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Ainz Ooal Gown

Lots of regrets regarding my study choices.

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Ok... Here we go.

 

*Deep, calm breath.....

 

Here's the thing : My math and science, is just bad. I mean i epic failed those subjects, seriously. I already started to struggle with both math and science since middle school. So wait... how did you even manage to graduate from high school then? Well.... through some.... y'know... underhanded ways* ( guess that i don't need to tell you guys the meaning of that, but it's pretty common in my country ) + lots of help.

 

And now, i trapped myself inside even bigger regret and troubles, and i guess i can blame my passion of computer, android, and the internet for that. So... somehow, i managed to get myself enrolled into a private university.... with INFORMATICS ENGINEERING ( or maybe you guys know it more as COMPUTER SCIENCE ) as my major.

 

Yeah, my luck was off the roof back then, tbh. Now i know that i can't just quit. Tests for entering state universities are pretty cruel, and i can't let my mom and my whole family down ( my dad died like long time ago ), and if i'm starting to get invested in one thing, i'll forgot everything else until i accidentally remembered something in a sec and must be done immidiately before i'll forget it again.

 

So guys and gals, i need some advices :

- How to make myself enjoy science and math again, because just by looking their question and boom, my brain will alienize those questions within seconds.

- How to at least enjoy my life for now, because 1. I'm an introvert, 2. I'm no good at any sport at all 3. I'm having a hard time making friends irl due to first reason + idk any good topics outside tech geek and history stuffs to talk about.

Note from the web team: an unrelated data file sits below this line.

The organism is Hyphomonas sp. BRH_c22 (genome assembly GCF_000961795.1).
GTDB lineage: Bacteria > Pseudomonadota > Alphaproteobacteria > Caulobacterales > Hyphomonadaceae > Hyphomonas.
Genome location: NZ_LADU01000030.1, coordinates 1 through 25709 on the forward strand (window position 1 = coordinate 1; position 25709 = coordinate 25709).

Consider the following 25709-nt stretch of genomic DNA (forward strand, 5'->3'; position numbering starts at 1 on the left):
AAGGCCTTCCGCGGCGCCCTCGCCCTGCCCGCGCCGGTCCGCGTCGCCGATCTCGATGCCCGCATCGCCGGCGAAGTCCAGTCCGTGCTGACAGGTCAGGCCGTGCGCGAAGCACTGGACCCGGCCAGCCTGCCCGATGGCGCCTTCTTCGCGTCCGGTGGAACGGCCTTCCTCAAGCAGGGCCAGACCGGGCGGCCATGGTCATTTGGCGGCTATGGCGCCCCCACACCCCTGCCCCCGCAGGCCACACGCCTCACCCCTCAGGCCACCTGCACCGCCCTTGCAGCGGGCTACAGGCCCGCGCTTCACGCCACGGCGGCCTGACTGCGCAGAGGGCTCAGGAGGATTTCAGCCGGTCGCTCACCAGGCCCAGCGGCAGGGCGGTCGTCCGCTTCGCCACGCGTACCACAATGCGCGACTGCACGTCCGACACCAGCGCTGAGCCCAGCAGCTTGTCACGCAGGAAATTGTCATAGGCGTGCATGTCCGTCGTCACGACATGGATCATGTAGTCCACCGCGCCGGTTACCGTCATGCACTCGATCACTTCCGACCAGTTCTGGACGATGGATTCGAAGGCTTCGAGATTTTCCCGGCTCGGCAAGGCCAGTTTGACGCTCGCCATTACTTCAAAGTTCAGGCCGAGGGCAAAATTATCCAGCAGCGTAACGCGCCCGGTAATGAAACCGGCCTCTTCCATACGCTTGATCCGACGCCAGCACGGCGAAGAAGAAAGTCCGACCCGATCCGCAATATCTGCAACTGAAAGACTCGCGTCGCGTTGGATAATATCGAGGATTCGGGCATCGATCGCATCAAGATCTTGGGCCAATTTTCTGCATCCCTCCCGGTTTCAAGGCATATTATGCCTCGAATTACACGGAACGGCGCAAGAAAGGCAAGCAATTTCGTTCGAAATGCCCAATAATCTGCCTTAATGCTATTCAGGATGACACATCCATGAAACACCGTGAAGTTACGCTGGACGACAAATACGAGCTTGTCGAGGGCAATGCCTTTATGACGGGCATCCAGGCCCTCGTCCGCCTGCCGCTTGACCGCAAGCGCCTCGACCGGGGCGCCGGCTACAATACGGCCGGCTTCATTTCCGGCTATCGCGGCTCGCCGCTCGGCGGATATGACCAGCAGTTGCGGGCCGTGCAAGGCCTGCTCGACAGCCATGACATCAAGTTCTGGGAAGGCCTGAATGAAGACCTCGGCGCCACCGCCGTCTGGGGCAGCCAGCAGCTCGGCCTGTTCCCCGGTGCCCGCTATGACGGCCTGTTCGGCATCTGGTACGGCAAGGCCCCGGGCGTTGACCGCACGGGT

Well, that's all i can share right now. And thanks for reading this thread.

 

- Overlord of Death, and currently the [ inactive ] owner of Pokemon Reborn Breeding Club, Ainz Ooal Gown.

 

Quote

* For this, i'm prepared to be roasted hard :")

 

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Hmm well TBH I didn't know anyone who would try study something that they both don't like or aren't good at. That is, if it were one or the other, there's something to be done: if you like the subjects but aren't good at them, you can use your love for the field as a propel to study extra hard, and if you are good at it but don't like it... well you can finish the studies first and wonder about pursuing it as a career later.

My best advice probably is considered ill advice by many. I would change fields of study to something I can actually comprehend and do. It's not ideal, since you or your parents prolly had to spend a good amount of cash for your studies in private uni (I only hope it's not $60k per year like in the US :blobsweat:) but you'd be losing extra money staying in your current position. University is an investment in your future- the point is to make more money with that degree than was paid to the uni. Even if you managed to pass those science and math classes (maybe with underhanded methods? :blobsweat:), if you didn't actually "get" them, that's like you might not be able to work well in a job. I don't know much about computer science, but I know my field (life science) does need understanding of science (duh) for a research job.

My other advice, which again I'll leave to your best judgement, is to have a conversation with your mother and maybe advisor at uni. They might be able to guide you better than I could, since they have more info about you and also are more experienced with these cases 🙂